Local MP Lisa Nandy is lending her support to an NSPCC campaign launching this week, which aims to help parents protect their children from sexual abuse. Lisa attended the NSPCC launch at Parliament last week where she given a preview of the charity’s new Underwear Rule campaign.
Awareness of sexual abuse has risen dramatically since the vast catalogue of assaults committed by Jimmy Savile were revealed last year, with the NSPCC’s helpline experiencing a huge rise in calls.But while parents want to help their children stay safe from sexual abuse many don’t always have the confidence to explain how.A YouGov poll conducted recently on behalf of the NSPCC revealed that that half the parents of 5-17-year-olds who took part in the survey had never spoken to their sons or daughters about the issue and more than two in five (43%) said it was a difficult conversation.
The six week advertising campaign, which will be aired on nearly 60 local radio stations throughout the UK and supported by Netmums, will help these parents teach the ‘Underwear Rule’ to their children during simple conversations. The campaign complements the organisation’s ChildLine Schools Service which is visiting every primary school in the UK advising children on how to stay safe from all forms of abuse.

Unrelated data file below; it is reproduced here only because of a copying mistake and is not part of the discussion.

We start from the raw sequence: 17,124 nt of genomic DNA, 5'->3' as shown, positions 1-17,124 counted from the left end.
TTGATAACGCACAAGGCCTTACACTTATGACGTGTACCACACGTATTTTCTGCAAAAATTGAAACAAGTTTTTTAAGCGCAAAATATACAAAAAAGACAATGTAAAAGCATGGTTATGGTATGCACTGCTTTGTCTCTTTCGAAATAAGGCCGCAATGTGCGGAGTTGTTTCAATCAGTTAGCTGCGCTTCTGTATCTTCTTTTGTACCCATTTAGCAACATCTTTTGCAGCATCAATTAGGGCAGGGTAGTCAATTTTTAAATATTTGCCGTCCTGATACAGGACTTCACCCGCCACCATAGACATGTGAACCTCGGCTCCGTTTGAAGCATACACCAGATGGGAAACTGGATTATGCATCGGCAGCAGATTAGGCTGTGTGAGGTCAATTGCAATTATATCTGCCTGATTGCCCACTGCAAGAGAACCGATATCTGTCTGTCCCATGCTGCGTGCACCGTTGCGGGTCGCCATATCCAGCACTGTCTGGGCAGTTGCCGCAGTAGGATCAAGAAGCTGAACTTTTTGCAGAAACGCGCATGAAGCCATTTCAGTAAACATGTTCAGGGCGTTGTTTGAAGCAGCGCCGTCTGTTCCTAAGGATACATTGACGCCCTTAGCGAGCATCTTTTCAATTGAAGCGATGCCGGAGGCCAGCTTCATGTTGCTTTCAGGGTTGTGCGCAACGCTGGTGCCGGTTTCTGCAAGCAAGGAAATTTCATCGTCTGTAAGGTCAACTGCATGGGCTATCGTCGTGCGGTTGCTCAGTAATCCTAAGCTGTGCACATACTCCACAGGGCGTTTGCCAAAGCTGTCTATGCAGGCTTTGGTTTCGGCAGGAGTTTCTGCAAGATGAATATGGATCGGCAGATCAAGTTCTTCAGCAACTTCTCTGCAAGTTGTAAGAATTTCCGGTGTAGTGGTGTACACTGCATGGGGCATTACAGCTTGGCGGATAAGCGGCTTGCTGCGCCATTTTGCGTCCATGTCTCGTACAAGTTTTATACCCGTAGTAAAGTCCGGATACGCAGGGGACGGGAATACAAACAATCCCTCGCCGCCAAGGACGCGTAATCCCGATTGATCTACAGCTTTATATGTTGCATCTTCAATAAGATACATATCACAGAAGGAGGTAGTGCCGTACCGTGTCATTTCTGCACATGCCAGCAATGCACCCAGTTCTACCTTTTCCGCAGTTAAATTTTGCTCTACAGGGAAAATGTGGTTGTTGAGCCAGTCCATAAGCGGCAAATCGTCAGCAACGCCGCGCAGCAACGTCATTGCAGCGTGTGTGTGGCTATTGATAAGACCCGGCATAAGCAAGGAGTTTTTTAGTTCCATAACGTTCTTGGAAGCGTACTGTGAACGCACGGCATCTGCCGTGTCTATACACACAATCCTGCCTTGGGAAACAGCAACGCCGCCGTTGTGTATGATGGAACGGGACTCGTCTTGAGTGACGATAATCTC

The campaign provides supportive guidance for parents explaining the Underwear Rule. The NSPCC has developed an easy-to-remember guide – Talk PANTS– that helps children understand the key points of the Rule. (www.nspcc.org.uk/underwearrule)
Privates are private.
Always remember your body belongs to you
No means no
Talk about secrets that upset you
Speak up, someone can help
Lisa said:”It’s every parent’s worst nightmare to find their child has been touched inappropriately – and no family wants to think it will ever happen to them. But as the statistics show, it does happen to one in 20 kids, and nine times out of ten by someone known to the child. So by talking about it, you are taking the first steps to keeping your children safe”.
“Parents need to find a way to make their kids aware of the danger without scaring them, and that’s exactly why the NSPCC is promoting the Underwear Rule. It’s clear, simple and easy for even young kids to understand. Think of it as a green cross code against sexual abuse. That is why I am encouraging parents to learn the underwear rule and talk PANTS with their children.”